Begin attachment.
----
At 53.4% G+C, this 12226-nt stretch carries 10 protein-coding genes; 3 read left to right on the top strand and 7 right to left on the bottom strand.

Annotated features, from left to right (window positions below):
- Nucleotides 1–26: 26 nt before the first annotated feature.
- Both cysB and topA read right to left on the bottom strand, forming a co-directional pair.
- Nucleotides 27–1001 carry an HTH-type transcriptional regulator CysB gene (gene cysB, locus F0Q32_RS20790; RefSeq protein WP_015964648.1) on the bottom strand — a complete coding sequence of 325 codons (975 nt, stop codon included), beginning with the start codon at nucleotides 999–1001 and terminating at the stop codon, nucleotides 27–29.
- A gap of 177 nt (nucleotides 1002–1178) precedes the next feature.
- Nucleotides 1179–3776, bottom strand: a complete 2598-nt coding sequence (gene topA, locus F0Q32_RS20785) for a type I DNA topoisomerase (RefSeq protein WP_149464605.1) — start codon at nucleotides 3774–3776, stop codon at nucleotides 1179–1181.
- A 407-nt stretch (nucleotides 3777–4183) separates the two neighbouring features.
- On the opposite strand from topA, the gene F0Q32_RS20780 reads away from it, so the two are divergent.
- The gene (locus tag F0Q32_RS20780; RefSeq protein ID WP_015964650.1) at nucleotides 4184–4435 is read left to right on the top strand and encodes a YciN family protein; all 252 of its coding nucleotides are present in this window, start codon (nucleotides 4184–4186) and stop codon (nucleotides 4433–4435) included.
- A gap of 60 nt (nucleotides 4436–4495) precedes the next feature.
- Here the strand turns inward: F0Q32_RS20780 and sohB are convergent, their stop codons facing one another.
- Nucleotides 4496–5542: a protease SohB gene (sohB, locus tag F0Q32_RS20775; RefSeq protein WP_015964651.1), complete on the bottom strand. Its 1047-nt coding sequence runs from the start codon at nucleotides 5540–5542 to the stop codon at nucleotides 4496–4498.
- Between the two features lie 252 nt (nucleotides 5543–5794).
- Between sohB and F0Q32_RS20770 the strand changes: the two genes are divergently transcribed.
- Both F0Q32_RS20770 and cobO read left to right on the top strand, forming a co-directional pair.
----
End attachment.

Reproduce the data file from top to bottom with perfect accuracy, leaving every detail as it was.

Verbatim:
At 53.4% G+C, this 12226-nt stretch carries 10 protein-coding genes; 3 read left to right on the top strand and 7 right to left on the bottom strand.

Annotated features, from left to right (window positions below):
- Nucleotides 1–26: 26 nt before the first annotated feature.
- Both cysB and topA read right to left on the bottom strand, forming a co-directional pair.
- Nucleotides 27–1001 carry an HTH-type transcriptional regulator CysB gene (gene cysB, locus F0Q32_RS20790; RefSeq protein WP_015964648.1) on the bottom strand — a complete coding sequence of 325 codons (975 nt, stop codon included), beginning with the start codon at nucleotides 999–1001 and terminating at the stop codon, nucleotides 27–29.
- A gap of 177 nt (nucleotides 1002–1178) precedes the next feature.
- Nucleotides 1179–3776, bottom strand: a complete 2598-nt coding sequence (gene topA, locus F0Q32_RS20785) for a type I DNA topoisomerase (RefSeq protein WP_149464605.1) — start codon at nucleotides 3774–3776, stop codon at nucleotides 1179–1181.
- A 407-nt stretch (nucleotides 3777–4183) separates the two neighbouring features.
- On the opposite strand from topA, the gene F0Q32_RS20780 reads away from it, so the two are divergent.
- The gene (locus tag F0Q32_RS20780; RefSeq protein ID WP_015964650.1) at nucleotides 4184–4435 is read left to right on the top strand and encodes a YciN family protein; all 252 of its coding nucleotides are present in this window, start codon (nucleotides 4184–4186) and stop codon (nucleotides 4433–4435) included.
- A gap of 60 nt (nucleotides 4436–4495) precedes the next feature.
- Here the strand turns inward: F0Q32_RS20780 and sohB are convergent, their stop codons facing one another.
- Nucleotides 4496–5542: a protease SohB gene (sohB, locus tag F0Q32_RS20775; RefSeq protein WP_015964651.1), complete on the bottom strand. Its 1047-nt coding sequence runs from the start codon at nucleotides 5540–5542 to the stop codon at nucleotides 4496–4498.
- Between the two features lie 252 nt (nucleotides 5543–5794).
- Between sohB and F0Q32_RS20770 the strand changes: the two genes are divergently transcribed.
- Both F0Q32_RS20770 and cobO read left to right on the top strand, forming a co-directional pair.